In some of her first public remarks since she played a major role in impeachment proceedings, former ambassador to Ukraine Marie Yovanovitch warned that the State Department is in trouble. Yovanovitch, who was ousted after pressure from President Trump's allies last year, spoke about the "hollowing out" of the department as she accepted the Trainor Award for Excellence in the Conduct of Diplomacy at Georgetown University Wednesday, the New York Times reports. "The policy process has been replaced by the decisions emanating from the top with little discussion," Yovanovitch said, per CNN. "Vacancies at all levels go unfilled and officers are increasingly wondering whether it is safe to express concerns about policy, even behind closed doors." She retired from the department two weeks ago after 33 years.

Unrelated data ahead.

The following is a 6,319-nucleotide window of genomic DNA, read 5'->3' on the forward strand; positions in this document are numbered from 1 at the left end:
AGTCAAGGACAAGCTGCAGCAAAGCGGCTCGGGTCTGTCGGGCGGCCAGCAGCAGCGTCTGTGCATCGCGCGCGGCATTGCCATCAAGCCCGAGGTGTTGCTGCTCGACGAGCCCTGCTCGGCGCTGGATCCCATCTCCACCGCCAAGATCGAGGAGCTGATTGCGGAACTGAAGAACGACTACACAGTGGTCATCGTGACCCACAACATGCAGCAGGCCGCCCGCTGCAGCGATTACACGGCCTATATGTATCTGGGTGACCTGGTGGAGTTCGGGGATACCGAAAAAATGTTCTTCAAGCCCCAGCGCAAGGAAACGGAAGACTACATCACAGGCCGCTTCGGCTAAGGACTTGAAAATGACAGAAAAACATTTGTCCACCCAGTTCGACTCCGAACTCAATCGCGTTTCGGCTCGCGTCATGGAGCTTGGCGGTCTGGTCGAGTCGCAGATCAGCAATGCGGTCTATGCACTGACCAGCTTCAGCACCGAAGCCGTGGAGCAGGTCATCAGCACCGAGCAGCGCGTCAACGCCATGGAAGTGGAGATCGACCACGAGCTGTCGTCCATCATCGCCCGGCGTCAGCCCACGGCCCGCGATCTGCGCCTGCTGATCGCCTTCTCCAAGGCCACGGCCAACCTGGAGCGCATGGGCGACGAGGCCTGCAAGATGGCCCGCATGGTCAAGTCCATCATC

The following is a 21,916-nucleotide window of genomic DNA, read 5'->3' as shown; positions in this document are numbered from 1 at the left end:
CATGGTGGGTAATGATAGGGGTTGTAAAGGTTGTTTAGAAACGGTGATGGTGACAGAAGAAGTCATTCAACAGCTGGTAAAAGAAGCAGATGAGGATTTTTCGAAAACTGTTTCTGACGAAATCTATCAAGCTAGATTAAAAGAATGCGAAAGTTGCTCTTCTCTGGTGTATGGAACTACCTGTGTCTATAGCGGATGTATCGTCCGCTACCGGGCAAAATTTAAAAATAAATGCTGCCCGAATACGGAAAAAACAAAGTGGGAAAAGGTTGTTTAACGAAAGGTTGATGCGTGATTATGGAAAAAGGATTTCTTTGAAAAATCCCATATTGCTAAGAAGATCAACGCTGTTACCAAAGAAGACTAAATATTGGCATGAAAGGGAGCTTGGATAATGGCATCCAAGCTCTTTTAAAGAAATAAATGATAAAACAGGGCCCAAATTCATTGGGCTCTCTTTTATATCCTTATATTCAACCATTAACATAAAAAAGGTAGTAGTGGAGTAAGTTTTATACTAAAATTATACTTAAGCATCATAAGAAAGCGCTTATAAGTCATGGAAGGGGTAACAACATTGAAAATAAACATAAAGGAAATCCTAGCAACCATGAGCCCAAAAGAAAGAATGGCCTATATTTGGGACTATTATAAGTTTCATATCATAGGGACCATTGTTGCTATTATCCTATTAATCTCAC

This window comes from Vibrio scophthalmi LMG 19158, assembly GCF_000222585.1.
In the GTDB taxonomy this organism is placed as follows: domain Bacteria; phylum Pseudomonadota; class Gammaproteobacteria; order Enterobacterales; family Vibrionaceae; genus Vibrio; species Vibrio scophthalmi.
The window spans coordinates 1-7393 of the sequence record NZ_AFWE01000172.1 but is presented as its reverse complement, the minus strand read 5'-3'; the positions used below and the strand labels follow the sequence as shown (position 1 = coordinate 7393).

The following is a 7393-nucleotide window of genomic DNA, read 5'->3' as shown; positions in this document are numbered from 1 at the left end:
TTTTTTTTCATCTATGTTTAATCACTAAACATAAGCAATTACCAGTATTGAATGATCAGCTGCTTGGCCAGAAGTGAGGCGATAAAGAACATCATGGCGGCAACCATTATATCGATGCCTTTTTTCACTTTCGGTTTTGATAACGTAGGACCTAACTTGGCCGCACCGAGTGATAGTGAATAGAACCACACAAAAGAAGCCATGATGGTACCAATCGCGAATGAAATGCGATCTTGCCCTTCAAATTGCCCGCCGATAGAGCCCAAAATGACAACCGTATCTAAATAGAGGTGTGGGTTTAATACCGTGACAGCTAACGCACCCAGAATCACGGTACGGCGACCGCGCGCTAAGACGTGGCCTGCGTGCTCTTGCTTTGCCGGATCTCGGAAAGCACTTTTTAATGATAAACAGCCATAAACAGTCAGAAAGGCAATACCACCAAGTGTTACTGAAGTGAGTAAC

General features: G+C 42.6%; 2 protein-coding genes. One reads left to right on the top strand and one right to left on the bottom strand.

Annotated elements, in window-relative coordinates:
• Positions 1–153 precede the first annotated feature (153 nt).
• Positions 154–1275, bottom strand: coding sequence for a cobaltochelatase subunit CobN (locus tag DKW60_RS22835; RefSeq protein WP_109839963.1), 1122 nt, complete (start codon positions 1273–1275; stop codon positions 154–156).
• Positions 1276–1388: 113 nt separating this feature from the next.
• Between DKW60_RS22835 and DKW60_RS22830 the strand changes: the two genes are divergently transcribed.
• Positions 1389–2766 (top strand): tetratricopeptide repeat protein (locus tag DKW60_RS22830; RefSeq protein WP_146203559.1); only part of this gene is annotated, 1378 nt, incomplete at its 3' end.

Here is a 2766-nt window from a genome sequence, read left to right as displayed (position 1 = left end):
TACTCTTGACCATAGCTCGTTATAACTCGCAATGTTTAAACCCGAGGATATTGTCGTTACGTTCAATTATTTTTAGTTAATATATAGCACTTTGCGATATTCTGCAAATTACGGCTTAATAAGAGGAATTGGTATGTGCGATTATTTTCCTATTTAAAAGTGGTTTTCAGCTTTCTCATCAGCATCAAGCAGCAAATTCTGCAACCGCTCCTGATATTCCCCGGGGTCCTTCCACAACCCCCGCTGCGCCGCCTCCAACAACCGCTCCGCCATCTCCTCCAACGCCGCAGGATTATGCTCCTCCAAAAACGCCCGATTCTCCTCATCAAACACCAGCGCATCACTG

Yovanivtch said the department's orders are now coming from leaders who "lack policy vision, moral clarity, and leadership skills." She warned that America's allies may end up seeking "more reliable" partners. "To be blunt, an amoral, keep-them-guessing foreign policy that substitutes threats, fear, and confusion for trust cannot work over the long haul," she said. Yovanovitch, who was strongly criticized by Trump after testifying at impeachment hearings, described her time in the spotlight as a "through-the-looking-glass experience" and said she had to "dig deep a little bit" to get through it, the Guardian reports. "During some of those times, I lost my sense of humor, but I'm glad I found it again, because that is also very helpful." (Trump could be heard calling for her firing in a recording that surfaced last month.)